A film review by Craig J. Koban


2007, PG, 100 mins.

With the voices of:
Barry B. Benson: Jerry Seinfeld / Vanessa: Renee Zellweger / Adam: Matthew Broderick / Layton: John Goodman / Mooseblood: Chris Rock / Judge Bumbleton: Oprah Winfrey / Ray Liotta: Himself / Sting: Himself

Directed by Steve Hickner and Simon J. Smith /  Written by Jerry Seinfeld, Spike Feresten, Andy Robin and Barry Marder

Hmmmm....Jerry Seinfeldís very first screen writing and acting gig has him...playing a bee.

Okay.  Maybe this was not the manner that I envisioned the world famous comedian and sitcom star making his transition to the silver screen, but the new Dreamworks animated film, BEE MOVIE, does not in any way impede nor erode his sharp and sarcastic comic sensibilities. 

That's a blessing in disguise, in a way.

It could be said that this film was a long time in the coming for the comedianís fans, seeing as he has remained largely away from the limelight since his astronomically popular sitcom went off the air.  Interestingly, he did not follow the path that is beset by many other sitcom stars and did not immediately jump into films.

In 1998 he went on tour and did stand-up and performed new material in clubs around the globe.  He also wrote a few books and appeared on talk shows, perhaps his most memorable appearance had to be when he appeared on John Stewartís THE DAILY SHOW.  When the host asked him what he would change his name to if he had to for the sake of his career, Seinfeld drolly remarked, "Well, I would keep my last name, so as not to offend my parents, so then I would have to go with Jesus."

Itís expertly timed zingers like that has made Seinfeldís comedy so razor sharp and hilarious.  Despite the fact that he does not assume human form in BEE MOVIE, he nevertheless plays a character that maintains his acerbic wit and timing.  This most likely can be attributed to the fact that Seinfeld not only provides his voice talent in the film, but he also produced and co-wrote the screenplay for the film.  Thankfully, the filmís bizarre otherworldliness does not misuse the comedianís talents.  In a way, the very presence of Seinfeld is what makes the animated comedy work.  BEE MOVIE is refreshingly subversive and satiric with its underlining material and it does not resort to endless pop culture references that seems to have been done to death in other animated films.  The film is also genuinely silly and wickedly energetic and it is the hybrid of Seinfeldís comic tenacity and the movieís goofy and oddball appeal that makes it shine.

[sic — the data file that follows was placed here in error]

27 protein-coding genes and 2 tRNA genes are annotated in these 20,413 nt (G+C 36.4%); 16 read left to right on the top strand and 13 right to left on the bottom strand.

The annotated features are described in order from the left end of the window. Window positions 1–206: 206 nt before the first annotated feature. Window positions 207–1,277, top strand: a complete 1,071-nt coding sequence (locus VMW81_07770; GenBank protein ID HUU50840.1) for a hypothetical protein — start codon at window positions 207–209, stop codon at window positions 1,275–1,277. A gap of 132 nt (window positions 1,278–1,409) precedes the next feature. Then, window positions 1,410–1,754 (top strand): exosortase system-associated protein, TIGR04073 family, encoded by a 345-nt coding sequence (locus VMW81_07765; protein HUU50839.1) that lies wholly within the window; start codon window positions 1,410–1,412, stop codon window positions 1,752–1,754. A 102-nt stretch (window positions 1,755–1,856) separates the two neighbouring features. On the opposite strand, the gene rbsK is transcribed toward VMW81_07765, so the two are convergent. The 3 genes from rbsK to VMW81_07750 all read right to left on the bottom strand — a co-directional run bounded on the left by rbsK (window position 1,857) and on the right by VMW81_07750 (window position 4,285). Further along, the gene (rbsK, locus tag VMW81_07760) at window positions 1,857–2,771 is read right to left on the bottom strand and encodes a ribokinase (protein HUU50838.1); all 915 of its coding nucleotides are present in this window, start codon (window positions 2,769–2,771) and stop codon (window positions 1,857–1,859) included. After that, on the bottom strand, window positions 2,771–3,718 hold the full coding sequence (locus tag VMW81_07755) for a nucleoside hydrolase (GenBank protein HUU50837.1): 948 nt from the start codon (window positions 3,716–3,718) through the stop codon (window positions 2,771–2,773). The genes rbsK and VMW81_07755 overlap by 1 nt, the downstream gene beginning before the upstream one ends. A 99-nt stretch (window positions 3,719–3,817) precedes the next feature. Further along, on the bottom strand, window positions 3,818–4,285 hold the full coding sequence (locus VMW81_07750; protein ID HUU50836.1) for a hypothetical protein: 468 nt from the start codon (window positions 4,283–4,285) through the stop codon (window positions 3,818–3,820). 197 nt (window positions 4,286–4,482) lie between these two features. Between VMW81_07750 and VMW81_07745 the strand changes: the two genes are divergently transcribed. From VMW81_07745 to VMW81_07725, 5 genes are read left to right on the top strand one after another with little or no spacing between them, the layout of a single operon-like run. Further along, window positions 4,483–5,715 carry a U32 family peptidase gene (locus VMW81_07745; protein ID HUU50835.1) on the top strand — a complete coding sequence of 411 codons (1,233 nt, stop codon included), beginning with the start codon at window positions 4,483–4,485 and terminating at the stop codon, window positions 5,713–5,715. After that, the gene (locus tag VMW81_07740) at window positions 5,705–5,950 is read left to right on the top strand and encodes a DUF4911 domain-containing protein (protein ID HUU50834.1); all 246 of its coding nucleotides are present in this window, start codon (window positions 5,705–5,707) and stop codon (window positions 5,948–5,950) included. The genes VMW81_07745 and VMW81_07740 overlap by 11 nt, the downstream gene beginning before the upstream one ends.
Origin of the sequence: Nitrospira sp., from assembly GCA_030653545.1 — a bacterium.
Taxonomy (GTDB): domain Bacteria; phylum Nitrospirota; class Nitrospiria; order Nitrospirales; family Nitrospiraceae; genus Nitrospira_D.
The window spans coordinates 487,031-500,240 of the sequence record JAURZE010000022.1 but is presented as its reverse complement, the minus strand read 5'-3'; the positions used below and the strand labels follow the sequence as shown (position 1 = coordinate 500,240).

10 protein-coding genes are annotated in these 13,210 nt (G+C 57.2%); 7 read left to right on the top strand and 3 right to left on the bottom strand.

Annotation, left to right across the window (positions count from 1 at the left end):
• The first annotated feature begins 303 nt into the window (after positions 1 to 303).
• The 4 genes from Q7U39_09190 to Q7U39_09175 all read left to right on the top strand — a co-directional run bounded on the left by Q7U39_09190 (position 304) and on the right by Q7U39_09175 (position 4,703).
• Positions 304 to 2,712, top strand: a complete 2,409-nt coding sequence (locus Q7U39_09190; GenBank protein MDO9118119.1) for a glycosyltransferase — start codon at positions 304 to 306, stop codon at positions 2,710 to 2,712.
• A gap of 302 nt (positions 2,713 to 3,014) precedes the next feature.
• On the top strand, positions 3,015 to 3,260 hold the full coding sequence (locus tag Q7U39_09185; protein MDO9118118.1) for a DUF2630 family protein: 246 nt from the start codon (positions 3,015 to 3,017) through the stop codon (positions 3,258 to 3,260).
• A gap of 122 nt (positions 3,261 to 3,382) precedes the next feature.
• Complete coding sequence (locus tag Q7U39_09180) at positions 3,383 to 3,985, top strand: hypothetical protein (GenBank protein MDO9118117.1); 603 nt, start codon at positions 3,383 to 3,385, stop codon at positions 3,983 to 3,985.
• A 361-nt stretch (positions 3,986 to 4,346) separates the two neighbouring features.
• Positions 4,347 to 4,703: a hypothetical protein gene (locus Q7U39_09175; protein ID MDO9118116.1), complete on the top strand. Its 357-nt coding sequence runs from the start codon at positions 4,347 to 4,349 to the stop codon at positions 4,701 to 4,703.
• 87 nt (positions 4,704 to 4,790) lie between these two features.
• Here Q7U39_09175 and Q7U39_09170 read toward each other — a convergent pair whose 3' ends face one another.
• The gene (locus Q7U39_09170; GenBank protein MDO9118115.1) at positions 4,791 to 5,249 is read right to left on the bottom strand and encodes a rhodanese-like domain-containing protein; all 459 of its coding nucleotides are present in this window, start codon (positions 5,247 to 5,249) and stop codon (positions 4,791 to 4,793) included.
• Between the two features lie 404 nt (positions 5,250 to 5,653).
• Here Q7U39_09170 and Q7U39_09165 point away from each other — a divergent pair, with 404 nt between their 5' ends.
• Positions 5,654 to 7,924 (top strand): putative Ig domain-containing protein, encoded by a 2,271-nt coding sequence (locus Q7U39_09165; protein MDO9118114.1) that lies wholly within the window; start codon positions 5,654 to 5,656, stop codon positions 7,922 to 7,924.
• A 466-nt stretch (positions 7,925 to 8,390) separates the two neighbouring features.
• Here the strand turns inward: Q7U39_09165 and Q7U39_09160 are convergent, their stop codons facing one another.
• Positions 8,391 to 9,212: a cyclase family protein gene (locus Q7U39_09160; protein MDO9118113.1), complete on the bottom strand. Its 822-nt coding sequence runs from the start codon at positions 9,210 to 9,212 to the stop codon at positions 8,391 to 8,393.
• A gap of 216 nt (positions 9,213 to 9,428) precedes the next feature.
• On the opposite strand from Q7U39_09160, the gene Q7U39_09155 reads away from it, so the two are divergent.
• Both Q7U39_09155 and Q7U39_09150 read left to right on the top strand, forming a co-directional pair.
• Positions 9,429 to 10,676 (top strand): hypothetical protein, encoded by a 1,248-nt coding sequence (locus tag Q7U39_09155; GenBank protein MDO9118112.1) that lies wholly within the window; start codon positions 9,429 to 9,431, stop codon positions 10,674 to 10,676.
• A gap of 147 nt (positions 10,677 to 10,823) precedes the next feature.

Now, it seems like just about every species in the world has been the subject of computer animated films as of late, not to mention the fact that we have had several works that have focused on the insect world (A BUGíS LIFE, ANTZ, and most recently, THE ANT BULLY).  It seems like bees were the next natural choice. Seinfeld voices the wonderfully named Barry Bee Benson, a typical bee that - at first - seems content with his life in the hive.  Life basically consists of being born, living for a little while, going through and intensely short education, and then being sent off to work making honey...for the rest of his life!